Mob Rule, Vigilante Behavior and Blasphemy in Pakistan's Digital Age
BY Nighat Dad | Wednesday, November 26 2014
Blasphemy cases in Pakistan are considered a norm these days. However, the latest incident of a mob beating to death a Christian couple is the most gruesome manifestation of this sensitive issue. The couple in Punjab was alleged to have desecrated a copy of the Qur’an. The mob attacked the couple, killed them, and later burnt their bodies in the brick kiln where they worked. The blasphemy law presents a frightening level of vigilante violence where prison and private guards, neighbors and colleagues turn into mobs killing those accused of blasphemy. Unfortunately, this mob behavior is being strengthened by the increasing adoption of technology in the country like mobile phones and the internet.
Blasphemy laws in Pakistan prescribe life imprisonment for anyone who defiles a copy of the Qur'an and death for insulting or criticizing the prophet Muhammad. However, seldom do the cases reach the walls of the courts and more often than not, they actually end in the deaths of those accused without ever being proven guilty. An estimated 1,247 people have been charged under this stringent law between 1986 and 2010. However, the death sentence has never been implemented. The law has historically been used to settle personal vendettas with an increasing focus on minorities.
More and more cases are surfacing now after the increased adoption of mobile technologies and internet in the country. Cyberspace and text messages have now become a major part of not only providing evidence but also for mass-sharing details of the accused. From Facebook walls to text messages sent through mobile phones, accused have suffered nothing less but death without ever being proven guilty. In the first of such cases where cyberspace was used as an evidence for blasphemy case, a 25-year old was arrested on November 18, 2013 in Toba Tek Singh of Punjab province. The complaint was made by the prayer leader of a mosque in the town who accused the youth for having shared objectionable material on his Facebook wall.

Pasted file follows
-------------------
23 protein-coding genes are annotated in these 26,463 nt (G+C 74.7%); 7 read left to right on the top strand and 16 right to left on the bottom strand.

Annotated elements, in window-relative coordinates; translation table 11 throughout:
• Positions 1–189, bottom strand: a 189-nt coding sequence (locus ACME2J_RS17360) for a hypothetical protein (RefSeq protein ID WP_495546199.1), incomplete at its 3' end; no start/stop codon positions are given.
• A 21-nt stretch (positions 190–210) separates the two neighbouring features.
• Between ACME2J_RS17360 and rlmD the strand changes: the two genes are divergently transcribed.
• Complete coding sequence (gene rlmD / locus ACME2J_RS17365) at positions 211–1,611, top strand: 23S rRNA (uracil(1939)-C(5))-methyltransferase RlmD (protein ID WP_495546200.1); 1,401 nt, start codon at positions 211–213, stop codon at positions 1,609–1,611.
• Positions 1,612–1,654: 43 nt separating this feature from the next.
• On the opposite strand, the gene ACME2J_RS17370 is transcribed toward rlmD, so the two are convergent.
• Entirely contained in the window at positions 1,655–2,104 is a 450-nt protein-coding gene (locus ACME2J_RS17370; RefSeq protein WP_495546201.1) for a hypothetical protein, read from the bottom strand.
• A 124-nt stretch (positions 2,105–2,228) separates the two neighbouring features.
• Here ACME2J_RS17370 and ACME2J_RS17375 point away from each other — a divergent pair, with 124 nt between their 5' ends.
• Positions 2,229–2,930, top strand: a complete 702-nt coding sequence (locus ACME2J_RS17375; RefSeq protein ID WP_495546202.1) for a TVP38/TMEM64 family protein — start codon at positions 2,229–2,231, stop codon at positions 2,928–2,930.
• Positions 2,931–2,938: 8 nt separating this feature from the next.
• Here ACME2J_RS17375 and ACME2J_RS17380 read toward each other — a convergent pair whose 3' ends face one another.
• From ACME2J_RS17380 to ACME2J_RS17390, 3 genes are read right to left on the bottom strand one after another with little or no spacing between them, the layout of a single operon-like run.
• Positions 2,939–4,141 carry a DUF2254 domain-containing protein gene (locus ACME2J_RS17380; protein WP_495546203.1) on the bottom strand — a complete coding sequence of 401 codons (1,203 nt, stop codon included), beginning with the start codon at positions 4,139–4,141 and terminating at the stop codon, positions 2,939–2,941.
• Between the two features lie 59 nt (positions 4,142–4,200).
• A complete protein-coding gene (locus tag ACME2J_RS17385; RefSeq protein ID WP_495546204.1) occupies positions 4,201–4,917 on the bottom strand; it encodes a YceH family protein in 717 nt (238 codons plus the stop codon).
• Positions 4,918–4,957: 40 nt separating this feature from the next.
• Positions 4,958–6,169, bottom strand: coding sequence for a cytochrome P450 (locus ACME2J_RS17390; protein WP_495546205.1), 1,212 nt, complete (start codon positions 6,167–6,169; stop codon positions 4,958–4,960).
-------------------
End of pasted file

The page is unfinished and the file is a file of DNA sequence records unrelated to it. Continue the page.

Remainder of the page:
The same town of Toba Tek Singh saw another blasphemy case where an uneducated, poor Christian couple was accused of texting blasphemous messages to local Muslims. The accused, Shafqat Emmanuel and Shaghufta Kausar, were handed death sentences by a trial court reportedly under great pressure from the public. The lawyer presenting the couple’s case commented to a local online paper that the judge announced the sentence, even though the prosecution failed to present any concrete evidence against the couple, after receiving threats from complainant’s lawyers who said they were willing to become Mumtaz Qadri if the judge didn’t convict the accused. Mumtaz Qadri is the murderer of ex-Governor of Punjab, Salman Taseer and is considered the epitome of piety for religious extremists and a role model for hijacking the institutional judiciary when it presides over blasphemy cases. The country has become so acutely religiously-polarized that if someone so much as takes the side of a blasphemy victim, they themselves will be denounced as a blasphemer.